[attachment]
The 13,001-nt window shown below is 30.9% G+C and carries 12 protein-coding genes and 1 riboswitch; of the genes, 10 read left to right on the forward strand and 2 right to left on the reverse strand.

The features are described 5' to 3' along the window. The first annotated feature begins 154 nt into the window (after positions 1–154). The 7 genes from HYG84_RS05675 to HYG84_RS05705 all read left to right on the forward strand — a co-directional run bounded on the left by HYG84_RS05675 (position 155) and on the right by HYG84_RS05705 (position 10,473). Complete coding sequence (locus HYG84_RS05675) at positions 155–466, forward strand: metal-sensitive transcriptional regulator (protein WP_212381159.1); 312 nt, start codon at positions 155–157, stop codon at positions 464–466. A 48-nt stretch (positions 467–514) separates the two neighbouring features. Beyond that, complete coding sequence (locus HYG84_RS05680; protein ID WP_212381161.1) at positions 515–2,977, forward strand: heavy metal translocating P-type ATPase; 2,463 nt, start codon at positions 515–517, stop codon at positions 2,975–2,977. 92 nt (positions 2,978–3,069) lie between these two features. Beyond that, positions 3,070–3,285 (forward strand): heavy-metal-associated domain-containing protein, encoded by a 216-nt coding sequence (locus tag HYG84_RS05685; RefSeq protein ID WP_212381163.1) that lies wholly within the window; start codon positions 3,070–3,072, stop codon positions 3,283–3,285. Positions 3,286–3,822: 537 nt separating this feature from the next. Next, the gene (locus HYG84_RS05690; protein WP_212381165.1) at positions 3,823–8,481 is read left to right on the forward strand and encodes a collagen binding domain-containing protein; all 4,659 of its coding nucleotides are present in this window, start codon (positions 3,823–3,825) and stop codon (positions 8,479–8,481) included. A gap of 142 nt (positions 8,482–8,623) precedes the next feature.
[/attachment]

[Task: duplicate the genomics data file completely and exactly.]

The 13,001-nt window shown below is 30.9% G+C and carries 12 protein-coding genes and 1 riboswitch; of the genes, 10 read left to right on the forward strand and 2 right to left on the reverse strand.

The features are described 5' to 3' along the window. The first annotated feature begins 154 nt into the window (after positions 1–154). The 7 genes from HYG84_RS05675 to HYG84_RS05705 all read left to right on the forward strand — a co-directional run bounded on the left by HYG84_RS05675 (position 155) and on the right by HYG84_RS05705 (position 10,473). Complete coding sequence (locus HYG84_RS05675) at positions 155–466, forward strand: metal-sensitive transcriptional regulator (protein WP_212381159.1); 312 nt, start codon at positions 155–157, stop codon at positions 464–466. A 48-nt stretch (positions 467–514) separates the two neighbouring features. Beyond that, complete coding sequence (locus HYG84_RS05680; protein ID WP_212381161.1) at positions 515–2,977, forward strand: heavy metal translocating P-type ATPase; 2,463 nt, start codon at positions 515–517, stop codon at positions 2,975–2,977. 92 nt (positions 2,978–3,069) lie between these two features. Beyond that, positions 3,070–3,285 (forward strand): heavy-metal-associated domain-containing protein, encoded by a 216-nt coding sequence (locus tag HYG84_RS05685; RefSeq protein ID WP_212381163.1) that lies wholly within the window; start codon positions 3,070–3,072, stop codon positions 3,283–3,285. Positions 3,286–3,822: 537 nt separating this feature from the next. Next, the gene (locus HYG84_RS05690; protein WP_212381165.1) at positions 3,823–8,481 is read left to right on the forward strand and encodes a collagen binding domain-containing protein; all 4,659 of its coding nucleotides are present in this window, start codon (positions 3,823–3,825) and stop codon (positions 8,479–8,481) included. A gap of 142 nt (positions 8,482–8,623) precedes the next feature.